So what is Parkinson’s disease (PD), anyway? Put simply, it’s an incurable chronic and progressive degenerative disorder that affects the central nervous system and—consequently—movement. But unfortunately, there’s far more to PD than that.
#1: There are generally five stages of Parkinson’s
Generally speaking, Parkinson’s progresses through five stages, ranging from the mildest symptoms to the most severe. It may begin as tremors down one side of the body, all the way to having difficulty standing or walking—and requiring a wheelchair.
#2: There are no x-rays or tests to confirm Parkinson’s
Instead, a neurologist is more likely to refer to your medical history, do a physical examination, and do a “process of elimination” to rule out other conditions that may resemble Parkinson’s—to eventually come to a conclusion.
#3: PD symptoms vary from person to person
Parkinson’s is a “progressive” disease, meaning that symptoms can change over time, and at different rates of speed. In other words, every person living with PD has a unique experience.
#4: Parkinson’s is not fatal; however, complications can cause death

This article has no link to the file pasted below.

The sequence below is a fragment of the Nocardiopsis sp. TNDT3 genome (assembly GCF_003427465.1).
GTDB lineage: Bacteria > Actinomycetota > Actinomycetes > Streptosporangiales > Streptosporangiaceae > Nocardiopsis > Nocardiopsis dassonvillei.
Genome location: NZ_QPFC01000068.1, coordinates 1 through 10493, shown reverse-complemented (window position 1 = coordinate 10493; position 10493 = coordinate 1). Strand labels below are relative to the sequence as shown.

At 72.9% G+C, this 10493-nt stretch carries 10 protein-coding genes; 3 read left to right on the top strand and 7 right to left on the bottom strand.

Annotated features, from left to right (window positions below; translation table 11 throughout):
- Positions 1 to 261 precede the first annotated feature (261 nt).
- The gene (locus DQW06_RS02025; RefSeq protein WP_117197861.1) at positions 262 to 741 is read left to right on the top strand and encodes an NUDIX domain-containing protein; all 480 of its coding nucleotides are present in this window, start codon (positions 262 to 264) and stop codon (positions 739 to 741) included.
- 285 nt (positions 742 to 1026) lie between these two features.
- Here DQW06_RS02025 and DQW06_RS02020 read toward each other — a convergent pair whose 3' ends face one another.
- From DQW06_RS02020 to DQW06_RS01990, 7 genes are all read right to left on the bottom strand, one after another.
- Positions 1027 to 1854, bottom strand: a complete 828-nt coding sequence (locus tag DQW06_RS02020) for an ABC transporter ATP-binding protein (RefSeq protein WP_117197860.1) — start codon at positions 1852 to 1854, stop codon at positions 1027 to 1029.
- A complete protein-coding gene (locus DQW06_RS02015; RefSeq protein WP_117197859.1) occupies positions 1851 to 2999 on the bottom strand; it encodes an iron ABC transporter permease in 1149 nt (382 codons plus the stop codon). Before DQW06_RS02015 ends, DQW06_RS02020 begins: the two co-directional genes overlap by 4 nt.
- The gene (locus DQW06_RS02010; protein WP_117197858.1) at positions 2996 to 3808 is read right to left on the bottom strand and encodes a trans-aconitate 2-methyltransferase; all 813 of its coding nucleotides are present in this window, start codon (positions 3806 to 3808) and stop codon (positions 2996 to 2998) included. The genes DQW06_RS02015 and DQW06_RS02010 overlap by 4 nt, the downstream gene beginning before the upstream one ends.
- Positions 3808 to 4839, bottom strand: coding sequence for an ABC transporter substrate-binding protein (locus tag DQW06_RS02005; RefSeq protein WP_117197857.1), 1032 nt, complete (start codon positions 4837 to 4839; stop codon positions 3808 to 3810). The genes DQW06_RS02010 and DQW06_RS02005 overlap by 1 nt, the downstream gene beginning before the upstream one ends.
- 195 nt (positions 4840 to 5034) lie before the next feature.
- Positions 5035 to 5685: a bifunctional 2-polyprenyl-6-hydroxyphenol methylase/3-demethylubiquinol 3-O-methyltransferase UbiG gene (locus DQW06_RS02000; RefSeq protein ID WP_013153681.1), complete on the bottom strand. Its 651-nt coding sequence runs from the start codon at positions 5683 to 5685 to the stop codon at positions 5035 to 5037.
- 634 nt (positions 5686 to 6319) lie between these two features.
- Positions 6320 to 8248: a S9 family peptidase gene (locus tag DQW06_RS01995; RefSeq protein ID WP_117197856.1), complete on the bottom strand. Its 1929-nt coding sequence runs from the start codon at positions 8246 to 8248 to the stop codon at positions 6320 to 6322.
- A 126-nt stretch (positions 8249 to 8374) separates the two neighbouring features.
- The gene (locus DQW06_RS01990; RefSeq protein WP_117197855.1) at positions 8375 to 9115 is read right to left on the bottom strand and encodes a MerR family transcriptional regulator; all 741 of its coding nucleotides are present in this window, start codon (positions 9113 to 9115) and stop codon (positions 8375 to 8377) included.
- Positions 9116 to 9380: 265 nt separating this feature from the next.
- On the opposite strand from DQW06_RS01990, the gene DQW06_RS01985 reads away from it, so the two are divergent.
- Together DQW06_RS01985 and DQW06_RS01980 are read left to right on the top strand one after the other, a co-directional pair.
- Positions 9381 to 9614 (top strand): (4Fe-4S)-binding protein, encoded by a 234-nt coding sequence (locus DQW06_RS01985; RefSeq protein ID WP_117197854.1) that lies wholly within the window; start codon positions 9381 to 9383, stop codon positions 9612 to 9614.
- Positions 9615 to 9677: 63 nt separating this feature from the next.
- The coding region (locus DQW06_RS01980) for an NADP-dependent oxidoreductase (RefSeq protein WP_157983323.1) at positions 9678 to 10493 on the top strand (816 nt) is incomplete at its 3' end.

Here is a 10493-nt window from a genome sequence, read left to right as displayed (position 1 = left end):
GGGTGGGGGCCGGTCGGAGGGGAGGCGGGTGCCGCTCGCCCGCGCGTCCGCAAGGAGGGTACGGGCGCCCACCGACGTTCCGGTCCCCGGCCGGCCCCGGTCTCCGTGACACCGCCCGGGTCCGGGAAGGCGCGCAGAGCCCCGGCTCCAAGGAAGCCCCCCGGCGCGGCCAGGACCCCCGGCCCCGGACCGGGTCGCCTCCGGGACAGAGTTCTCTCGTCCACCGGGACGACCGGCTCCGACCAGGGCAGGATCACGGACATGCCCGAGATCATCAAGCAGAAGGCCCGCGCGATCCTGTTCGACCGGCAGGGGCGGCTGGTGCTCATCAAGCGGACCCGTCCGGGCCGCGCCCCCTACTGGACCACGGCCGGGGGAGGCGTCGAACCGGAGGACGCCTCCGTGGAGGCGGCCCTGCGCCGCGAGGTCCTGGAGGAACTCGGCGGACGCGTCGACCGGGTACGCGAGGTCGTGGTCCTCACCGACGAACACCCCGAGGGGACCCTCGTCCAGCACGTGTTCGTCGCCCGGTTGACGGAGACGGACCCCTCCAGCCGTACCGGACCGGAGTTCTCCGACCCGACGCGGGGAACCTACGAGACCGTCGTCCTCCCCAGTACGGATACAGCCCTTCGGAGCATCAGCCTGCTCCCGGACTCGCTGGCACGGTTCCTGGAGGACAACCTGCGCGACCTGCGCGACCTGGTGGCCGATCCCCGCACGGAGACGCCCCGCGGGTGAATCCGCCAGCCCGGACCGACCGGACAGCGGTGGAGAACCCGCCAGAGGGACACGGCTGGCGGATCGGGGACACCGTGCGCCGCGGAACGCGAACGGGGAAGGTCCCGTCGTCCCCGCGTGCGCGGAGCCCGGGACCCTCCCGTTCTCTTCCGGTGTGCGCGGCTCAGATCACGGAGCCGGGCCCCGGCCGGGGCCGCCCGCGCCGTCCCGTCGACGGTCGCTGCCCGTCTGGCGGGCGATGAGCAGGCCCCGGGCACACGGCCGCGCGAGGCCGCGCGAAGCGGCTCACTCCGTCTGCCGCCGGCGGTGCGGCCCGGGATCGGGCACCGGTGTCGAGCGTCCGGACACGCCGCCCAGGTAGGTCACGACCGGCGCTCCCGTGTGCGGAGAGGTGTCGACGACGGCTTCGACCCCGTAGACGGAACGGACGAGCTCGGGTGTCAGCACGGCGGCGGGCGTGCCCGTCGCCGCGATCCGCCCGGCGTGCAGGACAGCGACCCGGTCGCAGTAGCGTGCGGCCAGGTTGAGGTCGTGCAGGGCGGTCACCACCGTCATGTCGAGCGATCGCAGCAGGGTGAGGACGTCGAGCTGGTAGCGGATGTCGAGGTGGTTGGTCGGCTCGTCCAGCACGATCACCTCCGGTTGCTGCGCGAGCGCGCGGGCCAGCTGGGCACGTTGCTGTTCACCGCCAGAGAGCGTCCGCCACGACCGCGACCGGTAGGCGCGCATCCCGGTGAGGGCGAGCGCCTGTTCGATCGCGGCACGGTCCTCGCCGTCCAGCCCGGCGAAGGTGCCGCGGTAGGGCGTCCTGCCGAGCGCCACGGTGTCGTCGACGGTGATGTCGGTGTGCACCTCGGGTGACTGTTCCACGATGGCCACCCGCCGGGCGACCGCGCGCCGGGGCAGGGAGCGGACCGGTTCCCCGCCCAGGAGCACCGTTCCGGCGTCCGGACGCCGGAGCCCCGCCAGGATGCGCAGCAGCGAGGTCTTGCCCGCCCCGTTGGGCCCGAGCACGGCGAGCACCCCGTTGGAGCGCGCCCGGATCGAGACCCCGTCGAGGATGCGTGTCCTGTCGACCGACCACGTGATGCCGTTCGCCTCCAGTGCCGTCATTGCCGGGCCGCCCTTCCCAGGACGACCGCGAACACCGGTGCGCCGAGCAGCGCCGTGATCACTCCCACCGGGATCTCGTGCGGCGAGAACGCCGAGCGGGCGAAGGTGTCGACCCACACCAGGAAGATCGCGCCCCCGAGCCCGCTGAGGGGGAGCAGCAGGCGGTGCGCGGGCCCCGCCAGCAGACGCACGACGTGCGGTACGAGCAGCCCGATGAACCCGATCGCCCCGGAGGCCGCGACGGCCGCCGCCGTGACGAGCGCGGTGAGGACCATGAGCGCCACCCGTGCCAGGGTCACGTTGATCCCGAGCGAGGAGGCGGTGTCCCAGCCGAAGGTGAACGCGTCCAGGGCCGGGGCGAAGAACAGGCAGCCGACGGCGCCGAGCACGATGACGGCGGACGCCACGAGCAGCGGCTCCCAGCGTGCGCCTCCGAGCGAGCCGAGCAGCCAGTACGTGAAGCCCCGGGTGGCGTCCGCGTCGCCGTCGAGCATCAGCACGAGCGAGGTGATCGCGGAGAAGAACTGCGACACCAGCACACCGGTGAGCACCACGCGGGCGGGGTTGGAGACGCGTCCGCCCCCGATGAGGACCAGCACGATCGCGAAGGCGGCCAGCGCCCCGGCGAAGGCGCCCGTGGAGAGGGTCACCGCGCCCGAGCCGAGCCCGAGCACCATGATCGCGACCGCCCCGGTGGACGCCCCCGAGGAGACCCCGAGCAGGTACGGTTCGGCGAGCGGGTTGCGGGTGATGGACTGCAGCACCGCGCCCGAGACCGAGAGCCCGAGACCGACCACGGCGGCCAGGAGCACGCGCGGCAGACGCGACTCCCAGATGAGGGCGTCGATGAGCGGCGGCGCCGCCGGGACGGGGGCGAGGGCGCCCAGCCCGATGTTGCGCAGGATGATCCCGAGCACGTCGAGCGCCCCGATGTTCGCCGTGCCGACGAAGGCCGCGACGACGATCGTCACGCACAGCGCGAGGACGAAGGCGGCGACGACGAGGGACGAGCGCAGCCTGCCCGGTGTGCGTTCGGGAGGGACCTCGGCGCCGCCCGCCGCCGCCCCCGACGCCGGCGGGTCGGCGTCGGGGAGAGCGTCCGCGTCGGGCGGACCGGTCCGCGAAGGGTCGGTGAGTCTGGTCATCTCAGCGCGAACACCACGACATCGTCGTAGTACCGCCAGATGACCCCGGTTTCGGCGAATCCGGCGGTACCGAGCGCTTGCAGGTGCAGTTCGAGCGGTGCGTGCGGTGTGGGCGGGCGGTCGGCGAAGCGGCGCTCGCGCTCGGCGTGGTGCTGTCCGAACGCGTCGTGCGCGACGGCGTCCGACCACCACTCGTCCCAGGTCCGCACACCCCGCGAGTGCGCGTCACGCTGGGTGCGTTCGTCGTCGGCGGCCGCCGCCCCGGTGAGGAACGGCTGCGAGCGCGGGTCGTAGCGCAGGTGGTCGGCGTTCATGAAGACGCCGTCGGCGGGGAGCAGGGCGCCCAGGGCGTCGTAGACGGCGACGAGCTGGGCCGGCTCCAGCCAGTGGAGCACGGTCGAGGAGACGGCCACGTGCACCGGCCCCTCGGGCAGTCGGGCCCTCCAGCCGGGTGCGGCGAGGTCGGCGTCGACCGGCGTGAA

Some experts theorize it may be hereditary—while others believe it may be caused by exposure to pesticides and living in rural communities. There really does not appear to be one agreed-upon theory pointing towards why some people develop PD.
#8: About half of people with Parkinson’s develop depression
Depression is a very common “non-motor” symptom related to PD. As many as 50% may experience clinical depression at some stage of the disease. Some researchers believe the depression is caused by the disease itself, because PD can change brain chemistry. On its website, Parkinson Canada says depression in PD patients may even begin before the motor symptoms arise.
#9: There is a free podcast series devoted entirely to living with Parkinson’s
Whether you are a caregiver for or a person living with Parkinson’s, you may find this podcast, When Life Gives You Parkinson’s, interesting and comforting.
#10: Support is available for caregivers and patients living with PD
Or, check out homecare services at TheLocalSenior.com to assist in providing specialized care for your loved one.
Meanwhile, there are also retirement homes available across Ottawa to provide 24/7 care. To learn more, we invite you to contact Tea & Toast to speak about how we can help you find the best fit for your (or your loved one’s) needs related to PD.